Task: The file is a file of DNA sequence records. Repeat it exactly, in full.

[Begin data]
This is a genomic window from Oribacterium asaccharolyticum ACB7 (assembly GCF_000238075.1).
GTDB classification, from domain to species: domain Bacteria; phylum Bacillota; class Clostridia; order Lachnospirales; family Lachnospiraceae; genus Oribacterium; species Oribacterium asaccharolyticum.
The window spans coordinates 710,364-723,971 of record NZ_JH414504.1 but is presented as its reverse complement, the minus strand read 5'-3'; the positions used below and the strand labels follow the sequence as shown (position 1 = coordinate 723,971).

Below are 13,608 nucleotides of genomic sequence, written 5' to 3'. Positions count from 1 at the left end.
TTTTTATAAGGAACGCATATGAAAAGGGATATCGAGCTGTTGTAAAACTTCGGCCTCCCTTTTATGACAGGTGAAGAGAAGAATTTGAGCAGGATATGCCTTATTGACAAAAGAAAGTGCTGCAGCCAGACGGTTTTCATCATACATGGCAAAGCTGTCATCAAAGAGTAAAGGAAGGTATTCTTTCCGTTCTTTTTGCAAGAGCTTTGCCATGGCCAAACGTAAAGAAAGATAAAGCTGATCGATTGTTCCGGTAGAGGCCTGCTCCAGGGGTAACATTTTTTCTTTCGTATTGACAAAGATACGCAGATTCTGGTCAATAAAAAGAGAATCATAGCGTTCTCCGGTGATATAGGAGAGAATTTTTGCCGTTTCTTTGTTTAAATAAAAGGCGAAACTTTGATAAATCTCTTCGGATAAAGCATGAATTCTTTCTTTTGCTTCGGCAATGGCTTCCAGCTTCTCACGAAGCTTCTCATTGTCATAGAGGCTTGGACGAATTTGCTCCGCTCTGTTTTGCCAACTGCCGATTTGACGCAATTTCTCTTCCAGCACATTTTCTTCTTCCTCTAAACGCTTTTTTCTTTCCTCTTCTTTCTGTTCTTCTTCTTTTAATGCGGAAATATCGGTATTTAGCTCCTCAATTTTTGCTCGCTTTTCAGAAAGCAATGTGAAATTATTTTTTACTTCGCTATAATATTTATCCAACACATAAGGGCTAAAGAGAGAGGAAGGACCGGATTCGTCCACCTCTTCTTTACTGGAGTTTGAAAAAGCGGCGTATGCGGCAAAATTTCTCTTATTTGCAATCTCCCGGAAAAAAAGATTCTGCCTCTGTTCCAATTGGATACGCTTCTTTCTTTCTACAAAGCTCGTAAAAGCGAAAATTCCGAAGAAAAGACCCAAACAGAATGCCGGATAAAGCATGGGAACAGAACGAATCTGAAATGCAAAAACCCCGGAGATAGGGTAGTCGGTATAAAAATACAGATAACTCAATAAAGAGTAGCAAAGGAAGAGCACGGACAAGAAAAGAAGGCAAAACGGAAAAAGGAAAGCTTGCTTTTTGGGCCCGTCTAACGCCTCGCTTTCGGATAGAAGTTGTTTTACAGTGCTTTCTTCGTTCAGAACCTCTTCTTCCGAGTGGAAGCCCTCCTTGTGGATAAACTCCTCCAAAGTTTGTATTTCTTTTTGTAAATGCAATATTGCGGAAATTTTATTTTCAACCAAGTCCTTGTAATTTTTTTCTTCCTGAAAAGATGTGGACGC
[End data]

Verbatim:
This is a genomic window from Oribacterium asaccharolyticum ACB7 (assembly GCF_000238075.1).
GTDB classification, from domain to species: domain Bacteria; phylum Bacillota; class Clostridia; order Lachnospirales; family Lachnospiraceae; genus Oribacterium; species Oribacterium asaccharolyticum.
The window spans coordinates 710,364-723,971 of record NZ_JH414504.1 but is presented as its reverse complement, the minus strand read 5'-3'; the positions used below and the strand labels follow the sequence as shown (position 1 = coordinate 723,971).

Below are 13,608 nucleotides of genomic sequence, written 5' to 3'. Positions count from 1 at the left end.
TTTTTATAAGGAACGCATATGAAAAGGGATATCGAGCTGTTGTAAAACTTCGGCCTCCCTTTTATGACAGGTGAAGAGAAGAATTTGAGCAGGATATGCCTTATTGACAAAAGAAAGTGCTGCAGCCAGACGGTTTTCATCATACATGGCAAAGCTGTCATCAAAGAGTAAAGGAAGGTATTCTTTCCGTTCTTTTTGCAAGAGCTTTGCCATGGCCAAACGTAAAGAAAGATAAAGCTGATCGATTGTTCCGGTAGAGGCCTGCTCCAGGGGTAACATTTTTTCTTTCGTATTGACAAAGATACGCAGATTCTGGTCAATAAAAAGAGAATCATAGCGTTCTCCGGTGATATAGGAGAGAATTTTTGCCGTTTCTTTGTTTAAATAAAAGGCGAAACTTTGATAAATCTCTTCGGATAAAGCATGAATTCTTTCTTTTGCTTCGGCAATGGCTTCCAGCTTCTCACGAAGCTTCTCATTGTCATAGAGGCTTGGACGAATTTGCTCCGCTCTGTTTTGCCAACTGCCGATTTGACGCAATTTCTCTTCCAGCACATTTTCTTCTTCCTCTAAACGCTTTTTTCTTTCCTCTTCTTTCTGTTCTTCTTCTTTTAATGCGGAAATATCGGTATTTAGCTCCTCAATTTTTGCTCGCTTTTCAGAAAGCAATGTGAAATTATTTTTTACTTCGCTATAATATTTATCCAACACATAAGGGCTAAAGAGAGAGGAAGGACCGGATTCGTCCACCTCTTCTTTACTGGAGTTTGAAAAAGCGGCGTATGCGGCAAAATTTCTCTTATTTGCAATCTCCCGGAAAAAAAGATTCTGCCTCTGTTCCAATTGGATACGCTTCTTTCTTTCTACAAAGCTCGTAAAAGCGAAAATTCCGAAGAAAAGACCCAAACAGAATGCCGGATAAAGCATGGGAACAGAACGAATCTGAAATGCAAAAACCCCGGAGATAGGGTAGTCGGTATAAAAATACAGATAACTCAATAAAGAGTAGCAAAGGAAGAGCACGGACAAGAAAAGAAGGCAAAACGGAAAAAGGAAAGCTTGCTTTTTGGGCCCGTCTAACGCCTCGCTTTCGGATAGAAGTTGTTTTACAGTGCTTTCTTCGTTCAGAACCTCTTCTTCCGAGTGGAAGCCCTCCTTGTGGATAAACTCCTCCAAAGTTTGTATTTCTTTTTGTAAATGCAATATTGCGGAAATTTTATTTTCAACCAAGTCCTTGTAATTTTTTTCTTCCTGAAAAGATGTGGACGC